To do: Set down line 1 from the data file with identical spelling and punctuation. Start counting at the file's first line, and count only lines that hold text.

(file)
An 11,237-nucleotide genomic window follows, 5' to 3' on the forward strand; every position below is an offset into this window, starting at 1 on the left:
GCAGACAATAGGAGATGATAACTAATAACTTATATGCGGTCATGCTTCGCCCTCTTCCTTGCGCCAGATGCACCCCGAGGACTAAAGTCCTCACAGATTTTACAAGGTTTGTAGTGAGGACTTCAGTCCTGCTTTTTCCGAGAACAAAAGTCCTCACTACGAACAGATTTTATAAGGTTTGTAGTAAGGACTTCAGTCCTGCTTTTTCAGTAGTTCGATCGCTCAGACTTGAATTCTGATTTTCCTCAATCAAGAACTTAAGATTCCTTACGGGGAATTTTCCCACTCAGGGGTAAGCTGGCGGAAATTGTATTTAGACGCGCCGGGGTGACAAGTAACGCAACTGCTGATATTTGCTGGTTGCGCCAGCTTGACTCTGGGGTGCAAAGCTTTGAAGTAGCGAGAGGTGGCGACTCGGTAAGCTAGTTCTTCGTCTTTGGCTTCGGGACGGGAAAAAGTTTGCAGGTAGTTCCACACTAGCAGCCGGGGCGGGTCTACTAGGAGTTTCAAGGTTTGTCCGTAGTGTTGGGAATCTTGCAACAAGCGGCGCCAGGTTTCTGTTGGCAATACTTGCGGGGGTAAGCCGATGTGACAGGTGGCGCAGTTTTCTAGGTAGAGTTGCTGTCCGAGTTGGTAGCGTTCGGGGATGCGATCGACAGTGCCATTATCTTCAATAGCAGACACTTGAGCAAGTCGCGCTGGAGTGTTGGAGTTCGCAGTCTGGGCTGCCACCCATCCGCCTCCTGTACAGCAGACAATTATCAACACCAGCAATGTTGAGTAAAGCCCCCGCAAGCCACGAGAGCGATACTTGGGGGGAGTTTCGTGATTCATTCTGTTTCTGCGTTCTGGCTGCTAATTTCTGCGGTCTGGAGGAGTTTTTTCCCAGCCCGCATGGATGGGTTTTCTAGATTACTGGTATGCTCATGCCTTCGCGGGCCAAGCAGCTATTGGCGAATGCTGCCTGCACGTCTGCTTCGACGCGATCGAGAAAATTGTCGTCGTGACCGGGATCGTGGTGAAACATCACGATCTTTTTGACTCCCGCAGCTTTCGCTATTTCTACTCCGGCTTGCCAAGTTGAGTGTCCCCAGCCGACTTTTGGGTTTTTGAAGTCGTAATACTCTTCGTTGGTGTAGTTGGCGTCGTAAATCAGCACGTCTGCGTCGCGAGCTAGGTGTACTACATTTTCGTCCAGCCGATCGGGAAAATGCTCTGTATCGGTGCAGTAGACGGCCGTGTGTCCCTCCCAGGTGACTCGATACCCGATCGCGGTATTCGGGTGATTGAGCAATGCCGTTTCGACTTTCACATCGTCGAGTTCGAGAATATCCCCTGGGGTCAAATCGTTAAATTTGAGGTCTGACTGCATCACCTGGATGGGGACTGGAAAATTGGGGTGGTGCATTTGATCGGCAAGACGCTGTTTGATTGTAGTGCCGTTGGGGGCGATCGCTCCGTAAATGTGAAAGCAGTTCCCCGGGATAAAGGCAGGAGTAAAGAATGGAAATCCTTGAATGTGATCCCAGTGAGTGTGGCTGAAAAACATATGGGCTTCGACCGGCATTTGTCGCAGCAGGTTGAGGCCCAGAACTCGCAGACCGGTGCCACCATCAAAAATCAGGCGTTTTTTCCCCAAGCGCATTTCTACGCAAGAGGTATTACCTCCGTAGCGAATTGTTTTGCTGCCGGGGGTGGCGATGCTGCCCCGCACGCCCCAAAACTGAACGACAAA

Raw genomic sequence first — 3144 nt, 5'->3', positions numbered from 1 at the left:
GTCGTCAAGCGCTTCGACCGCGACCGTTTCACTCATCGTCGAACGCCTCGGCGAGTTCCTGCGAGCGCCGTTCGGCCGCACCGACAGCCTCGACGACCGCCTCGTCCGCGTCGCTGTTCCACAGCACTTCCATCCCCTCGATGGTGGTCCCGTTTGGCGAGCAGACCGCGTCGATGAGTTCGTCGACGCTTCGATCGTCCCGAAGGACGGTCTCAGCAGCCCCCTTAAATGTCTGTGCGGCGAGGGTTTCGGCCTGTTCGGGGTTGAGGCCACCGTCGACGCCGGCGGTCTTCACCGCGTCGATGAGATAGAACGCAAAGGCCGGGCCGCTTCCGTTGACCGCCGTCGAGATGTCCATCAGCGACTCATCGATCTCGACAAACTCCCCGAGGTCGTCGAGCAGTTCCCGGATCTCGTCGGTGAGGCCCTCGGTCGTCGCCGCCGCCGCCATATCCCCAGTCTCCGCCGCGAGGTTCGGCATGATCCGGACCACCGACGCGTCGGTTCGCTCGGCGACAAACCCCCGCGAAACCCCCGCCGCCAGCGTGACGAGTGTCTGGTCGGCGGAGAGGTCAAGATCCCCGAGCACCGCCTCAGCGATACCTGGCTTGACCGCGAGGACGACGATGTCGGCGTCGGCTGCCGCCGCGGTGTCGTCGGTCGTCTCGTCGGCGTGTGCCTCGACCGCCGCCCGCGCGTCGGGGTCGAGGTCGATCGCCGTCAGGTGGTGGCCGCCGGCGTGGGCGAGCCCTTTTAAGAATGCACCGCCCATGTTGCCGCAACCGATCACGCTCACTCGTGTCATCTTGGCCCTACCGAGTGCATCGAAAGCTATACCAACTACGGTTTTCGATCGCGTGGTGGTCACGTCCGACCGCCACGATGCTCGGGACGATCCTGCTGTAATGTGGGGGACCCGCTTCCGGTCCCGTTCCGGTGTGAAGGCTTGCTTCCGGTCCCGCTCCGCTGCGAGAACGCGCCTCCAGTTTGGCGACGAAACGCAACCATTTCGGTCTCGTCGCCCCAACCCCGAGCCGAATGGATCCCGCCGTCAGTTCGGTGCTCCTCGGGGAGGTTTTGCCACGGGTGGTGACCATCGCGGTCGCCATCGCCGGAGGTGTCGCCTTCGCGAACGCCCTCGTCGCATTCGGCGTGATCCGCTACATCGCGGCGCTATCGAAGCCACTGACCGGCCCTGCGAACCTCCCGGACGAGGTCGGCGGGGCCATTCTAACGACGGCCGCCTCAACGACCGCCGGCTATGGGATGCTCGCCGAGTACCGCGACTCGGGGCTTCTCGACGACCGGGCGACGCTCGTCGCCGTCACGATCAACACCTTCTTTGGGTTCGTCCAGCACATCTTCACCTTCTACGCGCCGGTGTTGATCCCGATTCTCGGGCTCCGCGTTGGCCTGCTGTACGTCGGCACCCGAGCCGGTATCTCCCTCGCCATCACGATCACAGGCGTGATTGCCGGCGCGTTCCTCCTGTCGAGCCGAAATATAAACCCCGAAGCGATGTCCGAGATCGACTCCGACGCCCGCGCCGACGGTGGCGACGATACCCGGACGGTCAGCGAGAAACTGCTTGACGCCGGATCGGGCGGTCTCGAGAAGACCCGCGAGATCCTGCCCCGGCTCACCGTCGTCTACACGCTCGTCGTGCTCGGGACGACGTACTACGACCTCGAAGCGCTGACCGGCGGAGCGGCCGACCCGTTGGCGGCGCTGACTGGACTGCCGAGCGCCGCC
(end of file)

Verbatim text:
An 11,237-nucleotide genomic window follows, 5' to 3' on the forward strand; every position below is an offset into this window, starting at 1 on the left: